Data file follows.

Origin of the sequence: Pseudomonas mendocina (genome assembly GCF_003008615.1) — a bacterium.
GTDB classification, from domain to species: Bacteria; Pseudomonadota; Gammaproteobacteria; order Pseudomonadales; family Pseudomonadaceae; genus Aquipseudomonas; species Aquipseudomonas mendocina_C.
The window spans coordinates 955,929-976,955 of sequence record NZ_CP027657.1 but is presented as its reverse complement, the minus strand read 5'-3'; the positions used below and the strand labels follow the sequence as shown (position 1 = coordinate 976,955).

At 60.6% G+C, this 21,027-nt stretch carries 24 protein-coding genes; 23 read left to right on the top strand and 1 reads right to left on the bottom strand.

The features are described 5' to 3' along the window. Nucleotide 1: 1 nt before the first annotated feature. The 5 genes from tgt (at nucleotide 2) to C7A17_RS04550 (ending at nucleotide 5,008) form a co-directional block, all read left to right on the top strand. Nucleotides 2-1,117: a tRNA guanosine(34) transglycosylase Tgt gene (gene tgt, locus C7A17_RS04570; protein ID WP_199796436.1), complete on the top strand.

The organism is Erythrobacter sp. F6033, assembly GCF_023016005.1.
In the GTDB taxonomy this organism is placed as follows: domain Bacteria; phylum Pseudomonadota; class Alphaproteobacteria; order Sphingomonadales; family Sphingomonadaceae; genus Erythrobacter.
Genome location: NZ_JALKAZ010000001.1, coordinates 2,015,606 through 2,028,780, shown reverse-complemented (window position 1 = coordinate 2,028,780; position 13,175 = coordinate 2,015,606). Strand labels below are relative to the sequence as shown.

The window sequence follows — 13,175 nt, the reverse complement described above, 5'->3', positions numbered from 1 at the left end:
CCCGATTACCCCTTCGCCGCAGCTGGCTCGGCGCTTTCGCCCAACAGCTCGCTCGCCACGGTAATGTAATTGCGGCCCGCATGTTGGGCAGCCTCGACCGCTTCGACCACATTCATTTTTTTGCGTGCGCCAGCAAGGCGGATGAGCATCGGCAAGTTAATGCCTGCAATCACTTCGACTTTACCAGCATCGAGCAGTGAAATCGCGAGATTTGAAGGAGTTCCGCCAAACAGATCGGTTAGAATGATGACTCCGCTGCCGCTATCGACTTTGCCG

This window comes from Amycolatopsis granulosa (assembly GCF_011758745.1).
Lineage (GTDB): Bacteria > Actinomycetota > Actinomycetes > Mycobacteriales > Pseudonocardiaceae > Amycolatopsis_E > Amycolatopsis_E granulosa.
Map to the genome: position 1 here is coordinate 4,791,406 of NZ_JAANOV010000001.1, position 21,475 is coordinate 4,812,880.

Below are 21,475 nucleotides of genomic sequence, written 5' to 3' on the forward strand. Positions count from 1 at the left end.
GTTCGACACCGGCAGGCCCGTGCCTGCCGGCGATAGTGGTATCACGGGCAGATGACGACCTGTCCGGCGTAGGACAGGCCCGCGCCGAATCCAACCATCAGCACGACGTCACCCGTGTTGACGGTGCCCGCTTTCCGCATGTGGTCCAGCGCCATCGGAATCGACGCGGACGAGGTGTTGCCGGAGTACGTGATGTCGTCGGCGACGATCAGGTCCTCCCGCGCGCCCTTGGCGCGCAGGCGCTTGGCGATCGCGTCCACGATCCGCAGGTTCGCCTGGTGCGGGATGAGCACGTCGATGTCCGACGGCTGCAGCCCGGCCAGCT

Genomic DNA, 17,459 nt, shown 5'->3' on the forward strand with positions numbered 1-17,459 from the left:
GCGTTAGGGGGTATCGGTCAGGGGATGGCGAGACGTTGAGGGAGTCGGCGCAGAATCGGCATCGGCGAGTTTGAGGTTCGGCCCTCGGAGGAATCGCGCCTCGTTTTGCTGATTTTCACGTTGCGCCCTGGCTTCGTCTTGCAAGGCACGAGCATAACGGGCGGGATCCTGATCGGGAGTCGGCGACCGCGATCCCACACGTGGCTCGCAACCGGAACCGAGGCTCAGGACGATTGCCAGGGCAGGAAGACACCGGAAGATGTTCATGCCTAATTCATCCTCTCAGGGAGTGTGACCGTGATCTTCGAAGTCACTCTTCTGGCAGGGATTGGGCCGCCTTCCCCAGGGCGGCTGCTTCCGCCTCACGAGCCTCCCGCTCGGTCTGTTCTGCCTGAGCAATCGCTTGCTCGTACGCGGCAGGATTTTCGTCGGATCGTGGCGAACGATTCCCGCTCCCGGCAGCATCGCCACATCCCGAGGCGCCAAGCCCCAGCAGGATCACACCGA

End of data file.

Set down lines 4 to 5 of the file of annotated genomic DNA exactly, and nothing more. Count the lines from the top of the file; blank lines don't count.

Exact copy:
At 60.6% G+C, this 21,027-nt stretch carries 24 protein-coding genes; 23 read left to right on the top strand and 1 reads right to left on the bottom strand.

The features are described 5' to 3' along the window. Nucleotide 1: 1 nt before the first annotated feature. The 5 genes from tgt (at nucleotide 2) to C7A17_RS04550 (ending at nucleotide 5,008) form a co-directional block, all read left to right on the top strand. Nucleotides 2-1,117: a tRNA guanosine(34) transglycosylase Tgt gene (gene tgt, locus C7A17_RS04570; protein ID WP_199796436.1), complete on the top strand.